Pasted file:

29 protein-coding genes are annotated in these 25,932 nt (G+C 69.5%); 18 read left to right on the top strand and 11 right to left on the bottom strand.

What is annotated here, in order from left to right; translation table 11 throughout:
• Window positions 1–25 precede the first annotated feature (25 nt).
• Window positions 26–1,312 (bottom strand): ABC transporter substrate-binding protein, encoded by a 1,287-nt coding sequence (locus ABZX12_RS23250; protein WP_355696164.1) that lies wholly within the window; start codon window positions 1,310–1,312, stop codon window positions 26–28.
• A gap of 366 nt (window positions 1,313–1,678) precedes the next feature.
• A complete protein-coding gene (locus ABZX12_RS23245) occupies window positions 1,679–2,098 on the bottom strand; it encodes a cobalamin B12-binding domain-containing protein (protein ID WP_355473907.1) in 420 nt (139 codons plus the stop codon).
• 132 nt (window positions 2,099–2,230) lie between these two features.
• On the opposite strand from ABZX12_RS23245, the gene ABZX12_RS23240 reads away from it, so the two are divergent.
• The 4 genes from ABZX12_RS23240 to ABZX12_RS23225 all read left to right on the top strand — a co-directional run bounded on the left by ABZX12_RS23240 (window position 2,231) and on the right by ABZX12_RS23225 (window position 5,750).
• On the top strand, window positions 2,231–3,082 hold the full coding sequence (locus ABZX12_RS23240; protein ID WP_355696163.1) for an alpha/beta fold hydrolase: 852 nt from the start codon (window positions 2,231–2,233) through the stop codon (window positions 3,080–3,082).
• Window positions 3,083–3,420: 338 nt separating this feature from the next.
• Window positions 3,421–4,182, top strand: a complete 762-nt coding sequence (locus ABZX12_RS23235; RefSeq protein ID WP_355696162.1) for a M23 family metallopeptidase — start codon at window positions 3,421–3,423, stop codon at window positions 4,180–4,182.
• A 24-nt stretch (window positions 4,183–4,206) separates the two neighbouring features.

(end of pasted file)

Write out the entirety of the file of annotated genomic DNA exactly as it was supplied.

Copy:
29 protein-coding genes are annotated in these 25,932 nt (G+C 69.5%); 18 read left to right on the top strand and 11 right to left on the bottom strand.

What is annotated here, in order from left to right; translation table 11 throughout:
• Window positions 1–25 precede the first annotated feature (25 nt).
• Window positions 26–1,312 (bottom strand): ABC transporter substrate-binding protein, encoded by a 1,287-nt coding sequence (locus ABZX12_RS23250; protein WP_355696164.1) that lies wholly within the window; start codon window positions 1,310–1,312, stop codon window positions 26–28.
• A gap of 366 nt (window positions 1,313–1,678) precedes the next feature.
• A complete protein-coding gene (locus ABZX12_RS23245) occupies window positions 1,679–2,098 on the bottom strand; it encodes a cobalamin B12-binding domain-containing protein (protein ID WP_355473907.1) in 420 nt (139 codons plus the stop codon).
• 132 nt (window positions 2,099–2,230) lie between these two features.
• On the opposite strand from ABZX12_RS23245, the gene ABZX12_RS23240 reads away from it, so the two are divergent.
• The 4 genes from ABZX12_RS23240 to ABZX12_RS23225 all read left to right on the top strand — a co-directional run bounded on the left by ABZX12_RS23240 (window position 2,231) and on the right by ABZX12_RS23225 (window position 5,750).
• On the top strand, window positions 2,231–3,082 hold the full coding sequence (locus ABZX12_RS23240; protein ID WP_355696163.1) for an alpha/beta fold hydrolase: 852 nt from the start codon (window positions 2,231–2,233) through the stop codon (window positions 3,080–3,082).
• Window positions 3,083–3,420: 338 nt separating this feature from the next.
• Window positions 3,421–4,182, top strand: a complete 762-nt coding sequence (locus ABZX12_RS23235; RefSeq protein ID WP_355696162.1) for a M23 family metallopeptidase — start codon at window positions 3,421–3,423, stop codon at window positions 4,180–4,182.
• A 24-nt stretch (window positions 4,183–4,206) separates the two neighbouring features.